Grutas de Tolantongo, MexicoAbout 125 miles from Mexico City is a small canyon with steep walls called Tolantongo. Near the bottom of the steep box canyon are heated pools, as well as warm waterfalls that flow down the steep canyon walls. 960 1280
Yangbajing, TibetWelcome to the highest altitude hot springs in the world. Set at an altitude of 14,764 feet above sea level, these hot springs are located about 54 miles northwest of Tibet’s capital city of Lhasa. While taking a dip, visitors can view the far-off snow-covered Nyainqen Tanggula mountain range. 960 1280
Hot Springs Around the World 13 Photos
Paddle the Pacific
Anacapa Island in the Channel Islands National Park, just off the coast of Los Angeles, is home to some of the best kayaking on the West Coast. Rich with marine life and boasting the much-photographed Arch Rock, Anacapa is the perfect day trip or overnighter for the city dweller looking to get into some rough water. It’s a cliff island, so beware of winds, currents and fog.
Float the BorderThe mighty Rio Grande runs through Big Bend National Park in Texas, but it also represents the border between the U.S. and Mexico. Rafting down the river not only takes you through some eye-widening scenery, like 1500-foot deep canyons, but will also toss you back and forth across the border. 960 1280
Hit the Sandy Slopes
Colorado has Aspen, one of the most famous skiing destinations on the planet. It also has Sand Dunes National Park, one of the only sandboarding and sandsledding destinations on the planet. Slalom down the granular slopes like some diabolical combination of Jean-Claude Killy and Lawrence of Arabia. Hit the dunes early in the morning or late in the evening, lest you roast in the 150° midday heat. And don’t forget the lip balm.
Cold StorageThe upper regions of Washington’s Mount Rainier National Park have over 35 square miles of permanent ice and snow, providing a year-round paradise for hearty souls who consider ice camping a pleasure. If you’re going to stay the night on the mountain, securely lock your vittles to keep them from the clutches of foxes and other aggressive winter wildlife. 960 1280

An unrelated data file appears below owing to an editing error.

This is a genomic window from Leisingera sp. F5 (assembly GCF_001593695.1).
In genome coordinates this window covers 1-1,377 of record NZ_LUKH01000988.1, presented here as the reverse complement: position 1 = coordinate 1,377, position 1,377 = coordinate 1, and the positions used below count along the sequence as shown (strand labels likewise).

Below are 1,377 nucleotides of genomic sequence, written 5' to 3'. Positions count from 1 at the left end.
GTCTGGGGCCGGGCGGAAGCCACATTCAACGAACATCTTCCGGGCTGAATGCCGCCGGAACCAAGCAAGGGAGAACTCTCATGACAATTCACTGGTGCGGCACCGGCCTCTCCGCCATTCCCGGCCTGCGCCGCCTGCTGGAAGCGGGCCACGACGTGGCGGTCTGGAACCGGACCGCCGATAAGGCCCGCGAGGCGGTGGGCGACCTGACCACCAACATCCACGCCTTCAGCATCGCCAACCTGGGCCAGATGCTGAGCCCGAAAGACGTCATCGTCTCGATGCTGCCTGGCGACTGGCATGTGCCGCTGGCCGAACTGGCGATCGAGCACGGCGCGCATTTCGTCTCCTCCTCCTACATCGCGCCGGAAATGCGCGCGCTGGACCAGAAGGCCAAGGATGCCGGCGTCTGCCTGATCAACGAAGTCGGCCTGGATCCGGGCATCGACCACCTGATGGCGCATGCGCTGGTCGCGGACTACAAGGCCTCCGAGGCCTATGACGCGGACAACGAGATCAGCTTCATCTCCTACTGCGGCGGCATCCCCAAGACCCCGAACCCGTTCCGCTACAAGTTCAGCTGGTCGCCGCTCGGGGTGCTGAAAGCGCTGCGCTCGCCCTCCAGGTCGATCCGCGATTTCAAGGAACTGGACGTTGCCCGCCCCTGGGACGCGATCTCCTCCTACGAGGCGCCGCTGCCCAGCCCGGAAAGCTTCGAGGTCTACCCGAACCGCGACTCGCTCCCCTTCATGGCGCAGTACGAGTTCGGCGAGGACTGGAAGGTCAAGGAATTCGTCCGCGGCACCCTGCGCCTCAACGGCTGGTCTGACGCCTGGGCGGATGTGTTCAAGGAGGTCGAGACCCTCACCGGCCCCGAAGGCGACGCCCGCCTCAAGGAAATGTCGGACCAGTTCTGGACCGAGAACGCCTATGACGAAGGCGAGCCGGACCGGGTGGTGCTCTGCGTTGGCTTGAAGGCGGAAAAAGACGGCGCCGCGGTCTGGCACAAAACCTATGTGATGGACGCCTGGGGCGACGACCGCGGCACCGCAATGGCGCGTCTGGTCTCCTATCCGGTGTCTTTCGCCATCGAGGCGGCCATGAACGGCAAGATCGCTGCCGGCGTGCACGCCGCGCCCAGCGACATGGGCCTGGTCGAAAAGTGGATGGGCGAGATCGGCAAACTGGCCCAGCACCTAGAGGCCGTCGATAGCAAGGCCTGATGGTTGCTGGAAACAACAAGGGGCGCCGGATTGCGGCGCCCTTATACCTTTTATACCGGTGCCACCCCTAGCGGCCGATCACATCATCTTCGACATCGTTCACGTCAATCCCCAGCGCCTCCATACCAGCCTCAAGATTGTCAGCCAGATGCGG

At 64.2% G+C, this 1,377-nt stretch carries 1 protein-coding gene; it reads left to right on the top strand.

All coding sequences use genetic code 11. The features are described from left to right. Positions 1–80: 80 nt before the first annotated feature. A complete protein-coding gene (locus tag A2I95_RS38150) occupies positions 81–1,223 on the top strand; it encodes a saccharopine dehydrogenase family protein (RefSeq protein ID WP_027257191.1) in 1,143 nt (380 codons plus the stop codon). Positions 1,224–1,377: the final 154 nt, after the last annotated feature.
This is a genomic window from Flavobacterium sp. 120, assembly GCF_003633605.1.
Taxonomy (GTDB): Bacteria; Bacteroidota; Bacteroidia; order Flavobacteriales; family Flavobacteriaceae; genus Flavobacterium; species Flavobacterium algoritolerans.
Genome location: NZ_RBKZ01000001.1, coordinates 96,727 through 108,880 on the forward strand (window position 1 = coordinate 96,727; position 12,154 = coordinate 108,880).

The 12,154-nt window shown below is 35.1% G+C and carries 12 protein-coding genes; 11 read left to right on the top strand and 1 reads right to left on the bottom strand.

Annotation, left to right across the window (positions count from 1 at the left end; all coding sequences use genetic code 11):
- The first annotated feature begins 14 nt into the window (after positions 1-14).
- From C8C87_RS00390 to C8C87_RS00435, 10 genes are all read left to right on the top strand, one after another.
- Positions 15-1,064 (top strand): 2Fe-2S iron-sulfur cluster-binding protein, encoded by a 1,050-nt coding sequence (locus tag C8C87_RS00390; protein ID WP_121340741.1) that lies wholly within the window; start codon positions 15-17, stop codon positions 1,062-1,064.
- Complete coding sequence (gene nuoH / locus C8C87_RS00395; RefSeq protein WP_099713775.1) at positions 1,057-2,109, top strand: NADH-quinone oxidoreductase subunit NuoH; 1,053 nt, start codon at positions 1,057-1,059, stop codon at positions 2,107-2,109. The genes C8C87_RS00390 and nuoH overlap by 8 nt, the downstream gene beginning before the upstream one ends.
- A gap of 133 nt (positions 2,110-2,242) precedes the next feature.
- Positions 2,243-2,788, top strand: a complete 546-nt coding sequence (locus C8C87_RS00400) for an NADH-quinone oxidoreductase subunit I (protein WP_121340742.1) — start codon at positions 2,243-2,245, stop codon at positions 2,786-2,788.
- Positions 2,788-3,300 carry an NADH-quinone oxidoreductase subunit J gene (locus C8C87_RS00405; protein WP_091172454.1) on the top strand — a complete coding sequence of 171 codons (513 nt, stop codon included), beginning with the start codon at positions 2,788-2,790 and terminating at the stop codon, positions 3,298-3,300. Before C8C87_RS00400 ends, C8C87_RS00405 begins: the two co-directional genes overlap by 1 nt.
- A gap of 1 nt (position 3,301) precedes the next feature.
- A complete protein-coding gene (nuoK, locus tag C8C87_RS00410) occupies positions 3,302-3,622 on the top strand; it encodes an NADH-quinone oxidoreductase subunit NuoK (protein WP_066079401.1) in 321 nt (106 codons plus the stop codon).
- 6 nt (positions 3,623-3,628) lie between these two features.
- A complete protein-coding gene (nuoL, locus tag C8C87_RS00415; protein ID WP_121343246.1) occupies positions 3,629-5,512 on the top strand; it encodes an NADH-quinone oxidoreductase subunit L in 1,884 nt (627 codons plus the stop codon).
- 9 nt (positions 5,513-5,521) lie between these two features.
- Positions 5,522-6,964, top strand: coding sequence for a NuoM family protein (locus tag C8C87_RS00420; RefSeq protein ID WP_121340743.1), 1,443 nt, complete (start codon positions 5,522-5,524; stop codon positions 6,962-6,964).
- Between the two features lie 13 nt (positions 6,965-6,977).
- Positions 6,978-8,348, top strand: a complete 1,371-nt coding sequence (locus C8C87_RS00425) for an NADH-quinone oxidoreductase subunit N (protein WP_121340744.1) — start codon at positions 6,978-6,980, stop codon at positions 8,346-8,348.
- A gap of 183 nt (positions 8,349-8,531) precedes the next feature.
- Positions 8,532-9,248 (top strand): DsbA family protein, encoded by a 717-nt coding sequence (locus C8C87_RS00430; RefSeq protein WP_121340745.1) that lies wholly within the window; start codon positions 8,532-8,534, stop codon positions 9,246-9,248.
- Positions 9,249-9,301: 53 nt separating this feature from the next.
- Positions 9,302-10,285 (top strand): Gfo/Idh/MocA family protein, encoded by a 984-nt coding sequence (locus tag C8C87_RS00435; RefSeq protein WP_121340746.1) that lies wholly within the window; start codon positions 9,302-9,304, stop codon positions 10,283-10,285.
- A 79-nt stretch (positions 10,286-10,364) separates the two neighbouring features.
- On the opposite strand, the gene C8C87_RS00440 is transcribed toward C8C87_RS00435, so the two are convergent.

Take in the LightsMinnesota's Voyageurs National Park sits just below the Canadian border and offers campers a ringside seat to the Northern Lights. Voyageurs encompasses 270 campsites only accessible by watercraft, but we recommend the remote Echo Lake Campground for best visibility. Check a variety of weather services to determine your best chance of seeing the Northern Lights. 960 1280
Yosemite GlidingIt may seem crazy, but people have been leaping off Glacier Point in Yosemite National Park for decades. Hang gliding was once sanctioned and overseen by park employees. These days the private Yosemite Hang Gliding Association coordinates it. 960 1280
The RaftersIf a weekend of seething whitewater just doesn’t cut it anymore, try an eight-day Grand Canyon raft trip down the Colorado River. There are a host of operators who will happily guide you down 200 miles of rapids. By the end of it, you’ll have seen Native-American ruins, mile-high cliff walls and countless eagles. 960 1280
Hit the Heights
Colorado’s Rocky Mountain National Park boasts rock formations that will set a climber’s mouth to watering. The 415-square-mile park is a full-service climbing destination, featuring opportunities for scaling rock, wall, ice and snow. Lumpy Ridge and Longs Peak are favorites of local and international climbers. Whether you are an experienced sport climber or a beginning boulderer, be safe and leave no trace of your visit.
Lost in AmericaIt makes sense that America’s largest national park is in Alaska, its largest state. Wrangell-Saint Elias stretches across 13,200,000 acres. You could fit Yellowstone, Everglades, and Death Valley inside it, and still have room for Denali, the third largest park (also in Alaska) at 6,075,030 acres. 960 1280